By Matthew Mpoke Bigg and James Macharia
NAIROBI | Thu Sep 26, 2013
(Reuters) – Interpol issued a wanted persons alert at Kenya’s request on Thursday for a British woman who has been cited by British police as a possible suspect in the attack on a Nairobi shopping mall that killed at least 72 people.
The alert was issued as Kenyan police broadened the investigation into the weekend raid by the al Qaeda-aligned Somali al Shabaab group, the worst such assault since the U.S. Embassy was bombed in the capital by al Qaeda in 1998.
Interpol – which has joined agencies from Britain, the United States, Israel and others in the Kenyan investigation of the wrecked mall – did not say when Nairobi requested a so-called “red alert” notice for Samantha Lewthwaite, 29.
The widow of one of the suicide bombers who attacked London’s transport system in 2005 is believed to have evaded arrest two years ago in the port city of Mombasa, where she is wanted in connection with a plot to bomb hotels and restaurants.
Interpol’s “red alert” cites the previous 2011 plot.
Police in Mombasa, a tourist hub, said they were also tracking four suspected militants, following the siege of the swanky Westgate mall in Nairobi which militants stormed on Saturday armed with assault rifles and grenades.
The mall attack has demonstrated the reach of al Shabaab beyond Somalia, where Kenyan troops have joined other African forces, driving the group out of major urban areas, although it still controls swathes of the countryside.
Al Shabaab stormed the mall to demand Kenya pull its troops out, which President Uhuru Kenyatta has ruled out.
Many details of the assault are unclear, including the identity of the attackers who officials said numbered about a dozen. Speculation that Lewthwaite, dubbed the “White Widow” in the British press, was triggered by witness accounts that one of raiders was a white woman.
But Kenya’s government and Western officials have cautioned that they cannot confirm the reports she was involved, or even that there were any women participants in the raid.
The government said five of the attackers were killed, along with at least 61 civilians and six security personnel.
Eleven suspects have been arrested in relation to the attack, but it is not clear if any took part.
Although the Red Cross lists 71 missing people, the government said it does not expect a big rise in the death toll.
Part of the Westgate mall collapsed in the siege, burying some bodies and hindering investigations, although forensic experts have started work while soldiers search for explosives. Officials said some blasts on Thursday were controlled ones.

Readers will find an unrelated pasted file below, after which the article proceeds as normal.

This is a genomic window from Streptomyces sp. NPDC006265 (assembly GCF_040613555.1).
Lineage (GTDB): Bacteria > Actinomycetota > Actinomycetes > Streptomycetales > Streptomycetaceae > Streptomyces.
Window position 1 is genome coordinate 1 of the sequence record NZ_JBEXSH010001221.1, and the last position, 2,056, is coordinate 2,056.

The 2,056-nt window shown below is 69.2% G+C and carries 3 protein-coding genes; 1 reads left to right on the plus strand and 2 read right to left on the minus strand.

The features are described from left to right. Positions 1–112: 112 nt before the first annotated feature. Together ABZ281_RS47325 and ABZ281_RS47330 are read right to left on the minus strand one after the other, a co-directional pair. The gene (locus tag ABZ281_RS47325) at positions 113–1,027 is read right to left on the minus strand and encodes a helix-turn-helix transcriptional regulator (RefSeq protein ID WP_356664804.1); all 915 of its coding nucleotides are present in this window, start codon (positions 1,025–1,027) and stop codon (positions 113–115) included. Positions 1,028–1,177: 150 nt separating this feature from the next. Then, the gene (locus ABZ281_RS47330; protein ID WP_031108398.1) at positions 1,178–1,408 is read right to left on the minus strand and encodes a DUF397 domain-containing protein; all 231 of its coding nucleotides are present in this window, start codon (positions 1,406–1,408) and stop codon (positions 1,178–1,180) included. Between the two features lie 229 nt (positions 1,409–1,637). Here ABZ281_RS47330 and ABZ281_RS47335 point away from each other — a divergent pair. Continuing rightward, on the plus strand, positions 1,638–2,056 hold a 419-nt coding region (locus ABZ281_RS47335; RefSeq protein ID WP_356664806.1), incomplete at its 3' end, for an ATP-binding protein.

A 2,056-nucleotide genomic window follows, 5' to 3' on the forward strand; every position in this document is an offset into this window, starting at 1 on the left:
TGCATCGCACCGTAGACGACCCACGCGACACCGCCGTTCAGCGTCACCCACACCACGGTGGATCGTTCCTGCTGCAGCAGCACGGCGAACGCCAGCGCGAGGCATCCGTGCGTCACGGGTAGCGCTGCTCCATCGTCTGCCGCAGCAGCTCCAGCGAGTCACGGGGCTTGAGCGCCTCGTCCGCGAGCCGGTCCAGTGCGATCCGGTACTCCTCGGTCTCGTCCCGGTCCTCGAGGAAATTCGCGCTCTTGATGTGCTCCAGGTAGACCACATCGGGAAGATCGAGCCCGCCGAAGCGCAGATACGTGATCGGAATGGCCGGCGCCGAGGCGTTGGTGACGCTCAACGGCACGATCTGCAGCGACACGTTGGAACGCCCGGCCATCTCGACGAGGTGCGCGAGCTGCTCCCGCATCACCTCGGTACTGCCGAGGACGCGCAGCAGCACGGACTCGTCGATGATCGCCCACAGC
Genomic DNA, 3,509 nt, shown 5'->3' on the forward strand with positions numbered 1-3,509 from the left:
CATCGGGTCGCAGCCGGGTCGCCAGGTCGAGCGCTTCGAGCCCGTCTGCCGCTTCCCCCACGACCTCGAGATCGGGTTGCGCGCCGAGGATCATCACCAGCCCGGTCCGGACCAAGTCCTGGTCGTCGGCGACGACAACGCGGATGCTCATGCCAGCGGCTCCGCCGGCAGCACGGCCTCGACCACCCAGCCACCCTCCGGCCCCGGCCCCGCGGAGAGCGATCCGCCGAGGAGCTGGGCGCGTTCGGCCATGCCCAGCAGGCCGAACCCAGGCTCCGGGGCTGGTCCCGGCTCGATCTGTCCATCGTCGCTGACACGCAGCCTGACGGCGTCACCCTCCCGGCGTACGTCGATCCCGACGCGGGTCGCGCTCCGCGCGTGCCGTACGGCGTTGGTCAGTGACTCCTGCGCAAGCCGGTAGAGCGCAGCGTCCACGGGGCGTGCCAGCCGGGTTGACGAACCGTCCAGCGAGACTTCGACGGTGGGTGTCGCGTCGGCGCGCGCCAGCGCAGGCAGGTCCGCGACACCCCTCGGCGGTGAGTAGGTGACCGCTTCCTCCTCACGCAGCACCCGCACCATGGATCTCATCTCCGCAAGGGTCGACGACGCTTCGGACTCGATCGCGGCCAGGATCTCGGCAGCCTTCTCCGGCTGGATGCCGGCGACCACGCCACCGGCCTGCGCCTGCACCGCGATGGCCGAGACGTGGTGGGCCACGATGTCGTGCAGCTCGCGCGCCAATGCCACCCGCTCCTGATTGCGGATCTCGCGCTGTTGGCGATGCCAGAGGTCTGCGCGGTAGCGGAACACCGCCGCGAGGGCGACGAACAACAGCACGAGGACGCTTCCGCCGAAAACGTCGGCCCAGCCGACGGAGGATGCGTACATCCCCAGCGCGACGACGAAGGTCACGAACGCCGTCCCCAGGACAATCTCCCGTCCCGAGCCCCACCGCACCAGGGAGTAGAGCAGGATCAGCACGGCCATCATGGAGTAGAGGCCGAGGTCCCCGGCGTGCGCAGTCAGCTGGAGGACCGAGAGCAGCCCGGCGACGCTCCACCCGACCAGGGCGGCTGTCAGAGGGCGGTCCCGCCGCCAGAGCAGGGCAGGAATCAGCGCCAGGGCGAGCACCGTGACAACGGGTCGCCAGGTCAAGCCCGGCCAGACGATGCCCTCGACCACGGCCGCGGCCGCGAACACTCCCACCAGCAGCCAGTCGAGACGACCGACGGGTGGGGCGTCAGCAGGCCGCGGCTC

“The army are still in there with the forensic teams,” said one senior police officer near the mall.
Mombasa police said they were tracking a network of suspects linked to al Shabaab in the coastal region, home to many of Kenya’s Muslims, who make up about 10 percent of the nation’s 40 million people. Most Kenyans are Christians.
“We have four suspects within Mombasa who we are closely watching. They came back to the country after training in Somalia,” country police commander Robert Kitur told Reuters.
Another counter-terrorism officer, who asked not to be named, also said four suspects were being tracked and added that two well-armed suspected militants killed in an August operation could have been planning a similar attack in Mombasa.
“I will be surprised if they don’t link the Nairobi attackers to those terrorists we killed in Mombasa,” he added.
The mall attack has dented Kenya’s image as a tourist destination, damaging a vital source of revenues. But rating agency Moody’s said that although the attack was “credit negative” it would not affect foreign direct investment or a planned Kenyan Eurobond later this year.
In 1998, al Qaeda bombed the U.S. Embassy, an attack that killed more than 200 people. Since then, Kenya has faced other smaller attacks, many claimed by al Shabaab, particularly along the border region next to Somalia.
On Thursday, al Shabaab claimed responsibility for killing two policemen in an assault on a administrative post in Mandera county next to Somalia. The border has been closed.
Experts say the insecure border has allowed Kenyan sympathizers of al Shabaab to cross into Somalia for training.
“They are coming back because our armed forces destroyed their training ground there,” said Kitur.
The coastal region also has been the target of attacks by a separatist movement, the Mombasa Republican Council, although that group has long denied it has connections with al Shabaab.
(Additional reporting by James Macharia, Duncan Miriri, Richard Lough, Kevin Mwanza and Edmund Blair in Nairobi, Joseph Akwiri in Mombasa and Carolyn Cohn in London and Alexandria Sage in Paris; Writing by Edmund Blair; Editing by Pascal Fletcher and Angus MacSwan)